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Artist Lonnie Holley speaks with Stanford's Aleesa Pitchamarn Alexander at Auburn's art museum.

Artist Lonnie Holley speaks with Stanford's Aleesa Pitchamarn Alexander at Auburn's art museum. Photo by Stew Milne.

“Black Codes: Art and Post-Civil Rights Alabama,” a guest-curated exhibition highlighting the lives and works of four pivotal Alabama artists, is on view at The Jule Collins Smith Museum of Fine Art at Auburn University. Available to the public through Sunday, July 7, “Black Codes” features works from Thornton Dial (1928 – 2016), Lonnie Holley (b. 1950), Ronald Lockett (1965 – 1998) and Joe Minter (b. 1943), artists who were directly or indirectly impacted by Jim Crow laws, also known as Black Codes.

The exhibition’s guest curator, Dr. Aleesa Pitchamarn Alexander of the Cantor Arts Center at Stanford University, visited Auburn in the spring for the inaugural Auburn Forum for Southern Art and Culture. “I think this type of project is exactly what university art museums do best,” Alexander said. “I love university art museums because they do these types of projects that are really research-driven, embedded in history, artist-centric, asking difficult questions and examining narratives in ways that larger art museums are frankly afraid to do in significant ways.”

“We've thought a lot about what expanding research capabilities looks like for an R1 teaching museum and for Auburn more broadly,” The Jule’s executive director Cindi Malinick said. “Inviting scholars such as Dr. Alexander not only to guest curate an exhibition that features significant Southern artists, but also to join us for the Auburn Forum in conversation with Lonnie Holley, really exemplifies the serious academic work we do at The Jule and we’re always open to engaging with faculty across campus for similar endeavors."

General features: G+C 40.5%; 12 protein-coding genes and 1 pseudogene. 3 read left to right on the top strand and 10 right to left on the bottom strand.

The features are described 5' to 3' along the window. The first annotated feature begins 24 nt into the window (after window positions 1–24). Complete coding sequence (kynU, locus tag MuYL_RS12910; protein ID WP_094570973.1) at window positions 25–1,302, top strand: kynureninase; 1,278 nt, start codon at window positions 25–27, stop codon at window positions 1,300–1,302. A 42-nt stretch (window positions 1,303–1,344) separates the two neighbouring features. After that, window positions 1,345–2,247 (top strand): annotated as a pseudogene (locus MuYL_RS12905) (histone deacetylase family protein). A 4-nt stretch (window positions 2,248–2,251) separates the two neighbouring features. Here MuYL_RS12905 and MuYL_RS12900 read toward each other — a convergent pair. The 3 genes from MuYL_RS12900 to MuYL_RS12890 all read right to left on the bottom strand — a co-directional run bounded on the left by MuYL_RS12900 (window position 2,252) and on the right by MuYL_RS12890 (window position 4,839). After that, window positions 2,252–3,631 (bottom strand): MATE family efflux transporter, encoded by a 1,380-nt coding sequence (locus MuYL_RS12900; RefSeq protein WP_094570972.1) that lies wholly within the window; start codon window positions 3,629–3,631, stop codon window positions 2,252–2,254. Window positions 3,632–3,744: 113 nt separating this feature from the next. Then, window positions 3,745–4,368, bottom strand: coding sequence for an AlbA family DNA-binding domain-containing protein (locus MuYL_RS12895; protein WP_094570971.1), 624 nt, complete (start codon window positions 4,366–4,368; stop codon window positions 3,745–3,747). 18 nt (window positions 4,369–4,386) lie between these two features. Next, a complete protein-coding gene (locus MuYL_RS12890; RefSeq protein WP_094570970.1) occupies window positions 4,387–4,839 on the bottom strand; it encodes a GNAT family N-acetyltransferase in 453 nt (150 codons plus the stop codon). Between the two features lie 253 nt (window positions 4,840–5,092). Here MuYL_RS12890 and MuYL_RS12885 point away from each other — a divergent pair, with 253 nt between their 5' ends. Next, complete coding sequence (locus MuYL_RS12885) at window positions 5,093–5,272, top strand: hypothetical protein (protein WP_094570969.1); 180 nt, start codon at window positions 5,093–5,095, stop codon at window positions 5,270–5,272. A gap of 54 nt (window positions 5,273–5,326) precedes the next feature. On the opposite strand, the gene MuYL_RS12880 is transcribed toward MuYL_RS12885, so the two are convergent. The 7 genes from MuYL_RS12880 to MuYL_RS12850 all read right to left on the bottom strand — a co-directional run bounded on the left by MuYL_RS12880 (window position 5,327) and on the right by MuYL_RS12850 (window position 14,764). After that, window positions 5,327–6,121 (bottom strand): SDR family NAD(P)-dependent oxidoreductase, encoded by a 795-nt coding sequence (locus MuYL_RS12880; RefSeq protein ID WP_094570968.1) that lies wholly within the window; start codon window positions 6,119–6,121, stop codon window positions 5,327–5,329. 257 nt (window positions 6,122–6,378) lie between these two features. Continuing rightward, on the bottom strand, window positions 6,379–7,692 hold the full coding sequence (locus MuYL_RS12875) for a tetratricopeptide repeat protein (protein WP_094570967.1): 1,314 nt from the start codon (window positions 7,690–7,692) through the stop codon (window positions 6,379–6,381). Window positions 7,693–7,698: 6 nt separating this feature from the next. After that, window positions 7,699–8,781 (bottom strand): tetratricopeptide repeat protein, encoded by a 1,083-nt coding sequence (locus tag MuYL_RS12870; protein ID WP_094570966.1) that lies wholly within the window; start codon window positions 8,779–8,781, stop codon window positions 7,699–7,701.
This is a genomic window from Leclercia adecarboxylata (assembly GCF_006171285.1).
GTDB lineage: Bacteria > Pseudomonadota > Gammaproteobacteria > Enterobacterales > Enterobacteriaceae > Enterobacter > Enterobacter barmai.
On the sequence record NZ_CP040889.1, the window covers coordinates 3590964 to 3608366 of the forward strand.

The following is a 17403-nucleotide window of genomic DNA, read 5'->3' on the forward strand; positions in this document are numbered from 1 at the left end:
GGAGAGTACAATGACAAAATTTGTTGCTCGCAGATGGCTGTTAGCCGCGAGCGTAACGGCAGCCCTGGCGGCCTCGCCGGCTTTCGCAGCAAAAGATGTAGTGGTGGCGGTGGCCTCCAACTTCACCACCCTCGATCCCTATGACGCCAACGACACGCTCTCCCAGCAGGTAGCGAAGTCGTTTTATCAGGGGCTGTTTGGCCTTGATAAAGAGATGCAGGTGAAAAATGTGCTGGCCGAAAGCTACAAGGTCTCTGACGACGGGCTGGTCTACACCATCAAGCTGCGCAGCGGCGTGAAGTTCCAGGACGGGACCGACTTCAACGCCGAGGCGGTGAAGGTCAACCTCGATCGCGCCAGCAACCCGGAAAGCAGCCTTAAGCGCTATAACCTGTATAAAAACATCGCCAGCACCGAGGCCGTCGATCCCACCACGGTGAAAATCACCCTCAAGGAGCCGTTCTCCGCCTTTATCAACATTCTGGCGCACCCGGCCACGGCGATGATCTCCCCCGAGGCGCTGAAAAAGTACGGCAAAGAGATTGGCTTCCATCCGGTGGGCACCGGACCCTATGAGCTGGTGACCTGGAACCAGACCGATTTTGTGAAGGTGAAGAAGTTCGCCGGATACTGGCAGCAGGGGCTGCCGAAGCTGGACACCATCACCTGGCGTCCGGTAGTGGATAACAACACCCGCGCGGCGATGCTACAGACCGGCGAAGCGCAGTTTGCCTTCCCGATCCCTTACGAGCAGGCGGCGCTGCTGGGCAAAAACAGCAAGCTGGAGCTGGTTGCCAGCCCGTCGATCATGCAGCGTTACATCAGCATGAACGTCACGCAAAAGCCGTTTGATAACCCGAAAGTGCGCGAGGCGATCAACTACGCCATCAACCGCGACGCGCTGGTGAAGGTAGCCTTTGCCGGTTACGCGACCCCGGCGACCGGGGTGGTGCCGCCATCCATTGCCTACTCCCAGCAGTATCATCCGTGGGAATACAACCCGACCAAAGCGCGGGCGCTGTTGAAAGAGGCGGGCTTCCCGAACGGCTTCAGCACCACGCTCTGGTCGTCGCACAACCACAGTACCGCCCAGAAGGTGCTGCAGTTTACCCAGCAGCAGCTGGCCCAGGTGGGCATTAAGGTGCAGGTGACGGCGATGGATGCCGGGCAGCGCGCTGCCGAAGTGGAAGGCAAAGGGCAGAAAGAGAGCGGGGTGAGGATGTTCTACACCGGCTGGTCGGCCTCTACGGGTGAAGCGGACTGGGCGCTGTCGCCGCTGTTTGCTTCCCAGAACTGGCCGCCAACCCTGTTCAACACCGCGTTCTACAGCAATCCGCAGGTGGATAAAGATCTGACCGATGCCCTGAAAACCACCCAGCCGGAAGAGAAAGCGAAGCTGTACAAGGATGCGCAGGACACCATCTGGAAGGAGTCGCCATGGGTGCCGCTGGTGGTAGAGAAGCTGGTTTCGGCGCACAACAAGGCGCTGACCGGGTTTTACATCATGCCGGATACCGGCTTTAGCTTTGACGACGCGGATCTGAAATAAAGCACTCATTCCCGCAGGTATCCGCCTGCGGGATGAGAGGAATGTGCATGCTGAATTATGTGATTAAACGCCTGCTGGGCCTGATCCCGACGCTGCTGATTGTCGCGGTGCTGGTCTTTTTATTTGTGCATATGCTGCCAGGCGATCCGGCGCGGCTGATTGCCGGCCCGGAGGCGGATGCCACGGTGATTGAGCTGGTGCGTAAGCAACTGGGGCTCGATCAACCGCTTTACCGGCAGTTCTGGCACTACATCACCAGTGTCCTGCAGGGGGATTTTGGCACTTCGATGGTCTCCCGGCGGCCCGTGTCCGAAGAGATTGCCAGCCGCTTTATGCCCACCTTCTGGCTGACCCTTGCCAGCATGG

Installation view of pieces in the Black Codes exhibition.

Installation view of pieces in the "Black Codes" exhibition. Photo by Mike Cortez, The Jule Museum.

“Black Codes” stems from ideas that first germinated in Alexander’s dissertation during her time as a doctoral student at the University of California, Santa Barbara. During the Civil Rights era, increasing demand by Black Americans for social and political equality ignited long-simmering racial tensions with particular ferocity in Alabama, as demonstrators put their bodies and livelihoods on the line to protest the oppressive Jim Crow rule. Alexander’s guest-curated exhibition for The Jule argues, through works from Dial, Holley, Lockett and Minter, that during the 20th century, other types of Black Codes emerged as expressions of creative liberation and means of resistance. Divided into three distinct sections, the exhibition examines how each artist addresses personal, local and global histories, compels viewers to ask who and what serves as historical record and how it’s constructed, and calls into question what constitutes a cultural and artistic capital in the U.S.

“Royal Flag,” made by Thornton Dial between 1997 and 1998, serves as an homage to Princess Diana after her death. Featuring traces of gold dust and a hand-painted rag doll among ripples of fabric stained with red, white and blue oil paints and sealing compound, Dial seems to wrestle with the ongoing legacy of the British monarchy as an institution with the woman so known for empathy and kindness, she was dubbed the “People’s Princess.”

Ninth Ward, 2011, Thornton Dial, courtesy of the New Orleans Museum of Art. Canvas featuring found materials such as driftwood, toys and clothing, splattered with blue and white paint, evoking feelings of submersion.

"Ninth Ward," 2011, Thornton Dial, courtesy of the New Orleans Museum of Art. Photo by Mike Cortez, The Jule Museum.

Ronald Lockett, after watching a film about the Holocaust, was moved to create an eponymous work in 1988, bisected into a space of land and open air and another of walled-off darkness. Featuring metal skeletons painted stark white that appear to be falling into a pit of jet black-painted wood, the work alludes to the boxcars used by Nazis to forcibly remove and relocate Jewish Europeans into camps across Germany, Poland and other parts of Europe. Lockett’s high contrast between freedom and containment compels the audience to contemplate one of the darkest periods of modern civilization.